of December 5, 2005, Patricia Dash woke her husband, Ron,
and led him downstairs to the den of their house in New York.
Ron was groggy—and confused, because standing by the
fireplace was a stranger wearing a white turtleneck under a
“What’s a priest doing here?” he thought. “What the hell
is going on?”
Maybe Ron was dreaming. Or maybe he’d drunk too much
wine and vodka last night, or maybe it was the OxyContin and
the Ambien he had popped along with the alcohol.
But the guy in the turtleneck wasn’t alone. Perched nervously on the edge of the sofa were Ron’s 8-year-old son,
Sam; Ron’s two older brothers; his 13-year-old niece; and his
“Ron, say hello to Bob,” said Patricia. “He’s going to have a
chat with you.”
And that’s when Ron got it: This was an intervention.
“She’s gone way too far,” thought Ron. Not only had Patricia
recruited other family members for the intervention, but she
had involved young Sammy.
In the world of substance-abuse treatment, an intervention is a loving but direct call to arms, and often the last
attempt by loved ones to end the destructive path of addiction. Patricia had hired Bob, an interventionist, to ensure
that the family’s initiative would succeed—and that no one
would get hurt.
Ron scanned the faces in the room. He looked awful that
morning—“like someone had hit him with a baseball bat,”
recalls Patricia. “He had gained a lot of weight and was all
swollen.” And he looked far older than his 52 years.
It hadn’t always been this way. When Ron was enticed out
of bachelorhood at 40 by his stunning Venezuelan bride, they
had made an attractive and charismatic couple. They had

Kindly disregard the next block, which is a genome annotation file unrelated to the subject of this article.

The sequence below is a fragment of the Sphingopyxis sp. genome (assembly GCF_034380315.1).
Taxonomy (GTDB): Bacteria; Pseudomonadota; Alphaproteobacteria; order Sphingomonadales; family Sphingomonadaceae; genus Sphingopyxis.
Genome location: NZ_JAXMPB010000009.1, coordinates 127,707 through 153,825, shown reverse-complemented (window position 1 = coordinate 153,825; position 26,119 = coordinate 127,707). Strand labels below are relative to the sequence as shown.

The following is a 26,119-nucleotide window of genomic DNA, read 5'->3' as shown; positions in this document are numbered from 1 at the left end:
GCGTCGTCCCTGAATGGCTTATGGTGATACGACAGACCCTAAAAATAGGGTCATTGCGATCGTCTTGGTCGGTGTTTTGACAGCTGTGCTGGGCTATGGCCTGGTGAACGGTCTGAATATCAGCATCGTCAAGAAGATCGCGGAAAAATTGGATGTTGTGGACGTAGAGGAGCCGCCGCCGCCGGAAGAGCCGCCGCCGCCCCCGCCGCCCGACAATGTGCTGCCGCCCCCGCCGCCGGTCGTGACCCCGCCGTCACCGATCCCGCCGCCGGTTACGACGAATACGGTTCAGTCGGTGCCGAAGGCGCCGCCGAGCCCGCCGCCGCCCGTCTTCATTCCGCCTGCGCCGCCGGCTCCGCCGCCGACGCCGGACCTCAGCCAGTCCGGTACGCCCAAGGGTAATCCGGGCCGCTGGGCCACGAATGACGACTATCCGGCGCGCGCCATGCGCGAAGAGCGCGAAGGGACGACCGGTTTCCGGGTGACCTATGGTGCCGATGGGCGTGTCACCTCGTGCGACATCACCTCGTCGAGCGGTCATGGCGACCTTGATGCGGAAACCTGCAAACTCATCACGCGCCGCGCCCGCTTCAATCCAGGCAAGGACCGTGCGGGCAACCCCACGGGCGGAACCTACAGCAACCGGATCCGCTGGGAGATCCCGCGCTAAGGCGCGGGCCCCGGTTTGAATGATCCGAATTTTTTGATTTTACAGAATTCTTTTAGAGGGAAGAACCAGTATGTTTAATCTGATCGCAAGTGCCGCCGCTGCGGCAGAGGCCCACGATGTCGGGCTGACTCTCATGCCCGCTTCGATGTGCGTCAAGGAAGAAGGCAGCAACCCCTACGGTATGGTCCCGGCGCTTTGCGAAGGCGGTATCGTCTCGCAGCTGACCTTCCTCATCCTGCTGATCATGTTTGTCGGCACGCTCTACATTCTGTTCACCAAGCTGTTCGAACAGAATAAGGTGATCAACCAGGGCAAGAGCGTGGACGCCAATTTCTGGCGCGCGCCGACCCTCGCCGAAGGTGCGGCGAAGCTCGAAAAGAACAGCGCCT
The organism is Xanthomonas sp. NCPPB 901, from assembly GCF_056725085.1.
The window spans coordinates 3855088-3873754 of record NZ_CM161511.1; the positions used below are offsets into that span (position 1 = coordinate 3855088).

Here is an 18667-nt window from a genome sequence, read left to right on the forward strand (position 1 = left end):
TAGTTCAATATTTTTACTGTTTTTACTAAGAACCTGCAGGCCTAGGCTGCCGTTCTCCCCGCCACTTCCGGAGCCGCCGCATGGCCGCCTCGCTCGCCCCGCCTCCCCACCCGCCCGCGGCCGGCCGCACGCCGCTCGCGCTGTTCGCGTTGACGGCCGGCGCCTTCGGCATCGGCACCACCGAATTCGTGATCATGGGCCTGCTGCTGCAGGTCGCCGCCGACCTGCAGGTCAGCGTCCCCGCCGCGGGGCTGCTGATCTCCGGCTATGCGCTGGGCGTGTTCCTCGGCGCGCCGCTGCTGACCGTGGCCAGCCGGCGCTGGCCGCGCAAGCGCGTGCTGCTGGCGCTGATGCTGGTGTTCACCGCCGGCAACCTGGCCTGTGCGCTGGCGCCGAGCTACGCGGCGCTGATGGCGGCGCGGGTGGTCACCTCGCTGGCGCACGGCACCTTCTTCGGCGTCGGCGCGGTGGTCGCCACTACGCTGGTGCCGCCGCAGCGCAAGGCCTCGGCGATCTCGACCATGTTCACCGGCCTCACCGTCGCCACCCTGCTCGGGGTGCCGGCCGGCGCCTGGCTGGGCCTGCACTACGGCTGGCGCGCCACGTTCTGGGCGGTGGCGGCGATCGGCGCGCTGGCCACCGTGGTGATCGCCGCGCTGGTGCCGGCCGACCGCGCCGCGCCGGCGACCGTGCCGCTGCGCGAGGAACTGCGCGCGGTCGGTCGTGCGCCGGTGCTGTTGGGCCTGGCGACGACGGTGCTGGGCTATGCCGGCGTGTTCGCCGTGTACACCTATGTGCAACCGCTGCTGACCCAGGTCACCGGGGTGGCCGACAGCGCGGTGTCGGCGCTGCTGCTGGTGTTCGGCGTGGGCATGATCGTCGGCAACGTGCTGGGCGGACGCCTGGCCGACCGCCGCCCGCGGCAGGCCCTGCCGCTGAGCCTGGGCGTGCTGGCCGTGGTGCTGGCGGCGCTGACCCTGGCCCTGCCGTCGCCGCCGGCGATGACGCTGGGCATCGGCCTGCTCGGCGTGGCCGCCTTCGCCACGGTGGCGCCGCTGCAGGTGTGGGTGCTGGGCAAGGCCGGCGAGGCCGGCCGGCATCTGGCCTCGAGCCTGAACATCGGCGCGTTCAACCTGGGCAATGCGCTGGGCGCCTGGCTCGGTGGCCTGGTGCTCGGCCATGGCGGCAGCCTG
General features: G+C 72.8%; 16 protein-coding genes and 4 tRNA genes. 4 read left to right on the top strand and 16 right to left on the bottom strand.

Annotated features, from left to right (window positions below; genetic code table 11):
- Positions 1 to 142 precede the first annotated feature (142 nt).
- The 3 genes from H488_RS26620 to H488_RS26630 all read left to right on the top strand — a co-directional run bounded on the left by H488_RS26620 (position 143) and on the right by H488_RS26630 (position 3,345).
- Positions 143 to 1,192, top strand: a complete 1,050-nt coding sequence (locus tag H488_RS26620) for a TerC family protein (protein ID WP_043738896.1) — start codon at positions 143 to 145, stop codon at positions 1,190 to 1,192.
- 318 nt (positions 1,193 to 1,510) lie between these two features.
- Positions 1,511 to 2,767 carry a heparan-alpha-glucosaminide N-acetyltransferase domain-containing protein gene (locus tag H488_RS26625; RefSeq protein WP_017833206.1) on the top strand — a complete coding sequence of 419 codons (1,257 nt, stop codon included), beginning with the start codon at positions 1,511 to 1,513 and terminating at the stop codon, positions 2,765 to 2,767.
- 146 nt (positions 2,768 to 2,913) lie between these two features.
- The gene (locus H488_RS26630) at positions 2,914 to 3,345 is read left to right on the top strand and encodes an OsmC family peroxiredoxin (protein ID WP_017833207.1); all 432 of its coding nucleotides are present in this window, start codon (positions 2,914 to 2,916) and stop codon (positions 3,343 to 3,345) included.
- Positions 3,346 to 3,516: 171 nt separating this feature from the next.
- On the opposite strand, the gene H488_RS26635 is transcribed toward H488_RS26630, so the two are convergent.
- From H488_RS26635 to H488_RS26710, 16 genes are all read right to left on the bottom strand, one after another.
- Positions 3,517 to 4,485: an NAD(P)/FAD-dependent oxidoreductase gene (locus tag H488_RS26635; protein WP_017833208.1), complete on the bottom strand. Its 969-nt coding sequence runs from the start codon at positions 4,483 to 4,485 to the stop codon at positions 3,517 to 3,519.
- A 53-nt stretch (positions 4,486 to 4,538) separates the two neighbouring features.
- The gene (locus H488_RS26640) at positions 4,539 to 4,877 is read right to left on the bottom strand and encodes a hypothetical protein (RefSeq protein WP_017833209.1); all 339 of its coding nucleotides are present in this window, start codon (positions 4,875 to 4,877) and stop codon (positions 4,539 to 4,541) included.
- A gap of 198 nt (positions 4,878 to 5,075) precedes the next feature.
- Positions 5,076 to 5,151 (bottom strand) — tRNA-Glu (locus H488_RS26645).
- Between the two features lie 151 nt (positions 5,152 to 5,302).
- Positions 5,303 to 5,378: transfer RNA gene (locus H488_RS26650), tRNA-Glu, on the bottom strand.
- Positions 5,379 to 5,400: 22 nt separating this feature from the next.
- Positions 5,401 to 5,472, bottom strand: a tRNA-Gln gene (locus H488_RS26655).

also built a beautiful home: three stories with a bay view, an
emblem of Ron’s business success. Only a few years into their
marriage, however, Ron began drinking at every possible
occasion and started doing drugs more and more often. He
became unpredictable, sullen, and sometimes violent.
So this morning his family had no idea how Ron would
48 AARP THE MAGAZINE
react to their collective action to end the chaos. They had all
written him letters explaining how much they loved him and
how much they wanted—needed—him to get sober. Haltingly,
each family member read him their letter. Sam had written
that he’d lost his father and wanted him back.
“I was enraged,” says Ron. He ran upstairs and grabbed
the kitchen phone. “I was calling the cops to have everybody
thrown out.” Patricia, a slight size 4, threw herself at her bear
of a husband. Ron shoved back. “If you don’t go to rehab,”
Patricia screamed, “you’ll never see me or Sammy again!”
And then Sam snapped.
“He marched to his bedroom and ripped up his letter,”
Ron says. “He grabbed a pen and carved the words ‘I DON'T
HAVE A DAD’ in the doors of his closet. Then he came to me
holding a picture of the two of us and cut it in half.”